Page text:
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Safety Superintendent dedicated to decrease violations

The U.S. National Highway Traffic Safety Administration (NHTSA) ruled on March 31, 2014 that all cars manufactured on or after May 1, 2018 must be equipped with back-up cameras. The cameras will help decrease accidents that involve pedestrians being hit while cars are backing up.

The U.S. National Highway Traffic Safety Administration (NHTSA) ruled on March 31, 2014 that all cars manufactured on or after May 1, 2018 must be equipped with back-up cameras. The cameras will help decrease accidents that involve pedestrians being hit while cars are backing up.

The U.S. National Highway Traffic Safety Administration (NHTSA) ruled on March 31, 2014 that all cars manufactured on or after May 1, 2018 must be equipped with back-up cameras. The cameras will help decrease accidents that involve pedestrians being hit while cars are backing up.

The U.S. National Highway Traffic Safety Administration (NHTSA) ruled on March 31, 2014 that all cars manufactured on or after May 1, 2018 must be equipped with back-up cameras. The cameras will help decrease accidents that involve pedestrians being hit while cars are backing up.

Baltimore --

Safety has always been a priority for the 175th Wing, Maryland Air National Guard. The base is a relatively small unit typically with little traffic traveling at low speeds. However, within the last four months there has been a substantial increase in safety violations, resulting in a total of six incidents occurring. There were no fatalities but all incidents led to property damage.

"Two of the most common factors that caused the increase were distracted driving and improper risk management," said Senior Master Sgt. Bruce Strong, the Occupational Safety Superintendent for the 175th Wing Maryland Air National Guard. "Many people don't realize distracted driving is more than talking on the phone; it is anything that takes your eyes off the road such as adjusting the radio or eating."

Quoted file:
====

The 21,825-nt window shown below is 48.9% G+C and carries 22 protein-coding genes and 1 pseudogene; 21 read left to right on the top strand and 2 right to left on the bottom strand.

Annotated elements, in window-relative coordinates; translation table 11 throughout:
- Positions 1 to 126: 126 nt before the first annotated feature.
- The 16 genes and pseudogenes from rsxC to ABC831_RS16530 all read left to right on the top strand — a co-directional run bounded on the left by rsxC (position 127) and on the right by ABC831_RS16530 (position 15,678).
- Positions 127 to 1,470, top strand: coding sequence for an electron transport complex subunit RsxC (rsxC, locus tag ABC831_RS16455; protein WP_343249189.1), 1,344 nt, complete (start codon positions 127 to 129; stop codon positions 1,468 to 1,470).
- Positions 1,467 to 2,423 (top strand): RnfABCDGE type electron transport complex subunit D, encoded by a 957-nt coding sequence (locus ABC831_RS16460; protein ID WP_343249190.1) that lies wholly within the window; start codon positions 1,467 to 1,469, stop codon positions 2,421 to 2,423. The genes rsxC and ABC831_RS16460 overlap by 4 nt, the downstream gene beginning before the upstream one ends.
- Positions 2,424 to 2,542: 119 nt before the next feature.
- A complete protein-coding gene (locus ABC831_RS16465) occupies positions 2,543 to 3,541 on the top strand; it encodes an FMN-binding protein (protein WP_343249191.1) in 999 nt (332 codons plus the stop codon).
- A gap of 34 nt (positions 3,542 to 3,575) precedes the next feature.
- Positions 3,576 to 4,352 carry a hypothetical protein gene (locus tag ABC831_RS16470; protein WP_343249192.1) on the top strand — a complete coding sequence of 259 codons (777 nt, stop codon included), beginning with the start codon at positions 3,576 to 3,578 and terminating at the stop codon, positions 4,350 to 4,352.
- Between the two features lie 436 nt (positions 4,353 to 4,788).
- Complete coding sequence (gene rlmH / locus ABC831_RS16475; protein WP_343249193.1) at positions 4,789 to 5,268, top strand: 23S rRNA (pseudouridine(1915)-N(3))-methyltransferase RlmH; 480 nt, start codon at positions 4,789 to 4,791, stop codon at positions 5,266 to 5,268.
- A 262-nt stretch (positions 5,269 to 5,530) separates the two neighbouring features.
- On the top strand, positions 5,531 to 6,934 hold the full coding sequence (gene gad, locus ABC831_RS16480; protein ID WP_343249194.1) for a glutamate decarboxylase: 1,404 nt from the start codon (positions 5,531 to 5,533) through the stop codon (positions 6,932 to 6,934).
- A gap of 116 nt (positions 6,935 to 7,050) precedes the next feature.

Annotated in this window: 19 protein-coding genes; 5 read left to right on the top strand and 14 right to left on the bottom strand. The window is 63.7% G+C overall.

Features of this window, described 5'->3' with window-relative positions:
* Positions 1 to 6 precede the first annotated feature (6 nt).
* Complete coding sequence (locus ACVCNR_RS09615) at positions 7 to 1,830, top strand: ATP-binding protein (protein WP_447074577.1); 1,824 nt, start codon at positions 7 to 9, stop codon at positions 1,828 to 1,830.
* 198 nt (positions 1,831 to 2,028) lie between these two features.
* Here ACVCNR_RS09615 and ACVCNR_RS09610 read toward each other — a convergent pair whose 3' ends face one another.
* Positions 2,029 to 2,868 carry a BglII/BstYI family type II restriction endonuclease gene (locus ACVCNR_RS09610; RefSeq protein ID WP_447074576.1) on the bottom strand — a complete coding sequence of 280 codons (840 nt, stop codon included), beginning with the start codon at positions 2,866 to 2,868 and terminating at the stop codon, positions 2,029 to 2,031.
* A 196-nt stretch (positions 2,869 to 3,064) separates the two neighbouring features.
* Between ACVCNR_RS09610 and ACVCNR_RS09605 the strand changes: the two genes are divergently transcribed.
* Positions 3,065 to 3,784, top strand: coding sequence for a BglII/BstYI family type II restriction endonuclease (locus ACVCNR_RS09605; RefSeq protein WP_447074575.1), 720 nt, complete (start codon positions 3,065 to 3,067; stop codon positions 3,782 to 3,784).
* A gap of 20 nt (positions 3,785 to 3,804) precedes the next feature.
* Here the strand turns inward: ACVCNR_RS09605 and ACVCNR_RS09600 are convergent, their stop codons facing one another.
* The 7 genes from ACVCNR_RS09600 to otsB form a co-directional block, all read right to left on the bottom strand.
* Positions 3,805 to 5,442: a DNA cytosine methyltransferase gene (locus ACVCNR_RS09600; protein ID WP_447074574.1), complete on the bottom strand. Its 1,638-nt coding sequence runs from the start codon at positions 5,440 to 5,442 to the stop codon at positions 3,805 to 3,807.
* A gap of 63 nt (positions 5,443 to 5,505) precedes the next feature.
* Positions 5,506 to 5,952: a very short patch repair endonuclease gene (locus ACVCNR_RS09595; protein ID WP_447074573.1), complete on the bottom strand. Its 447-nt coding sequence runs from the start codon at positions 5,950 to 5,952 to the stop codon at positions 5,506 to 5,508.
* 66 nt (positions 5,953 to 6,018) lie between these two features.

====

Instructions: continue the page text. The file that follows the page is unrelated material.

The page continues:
Motor vehicle companies have begun taking responsibility for vehicle safety by increasing motion sensing technology, air bags and back-up cameras, however, safety must still be a priority for individuals. 

"As Airmen we must continue to focus on the primary objective - safety," said Strong. "We must improve on the lack of real time risk management."

Strong always encourages Airmen to say something if they see a safety violation. Some young Airman may be discouraged because of their rank, however, everyone on the base deserves to be safe.

All of these safety precautions align with the Air Force's new safety campaign, "Quest for Zero." This campaign was created to ensure the safety of all Airmen and to raise awareness of safety risks they face every day, at work and at home.

If you have questions, concerns or need any assistance please visit the Safety Office on the 2nd floor to the rear of the 175th Wing Headquarters building, room 237, or call 410-918-6524.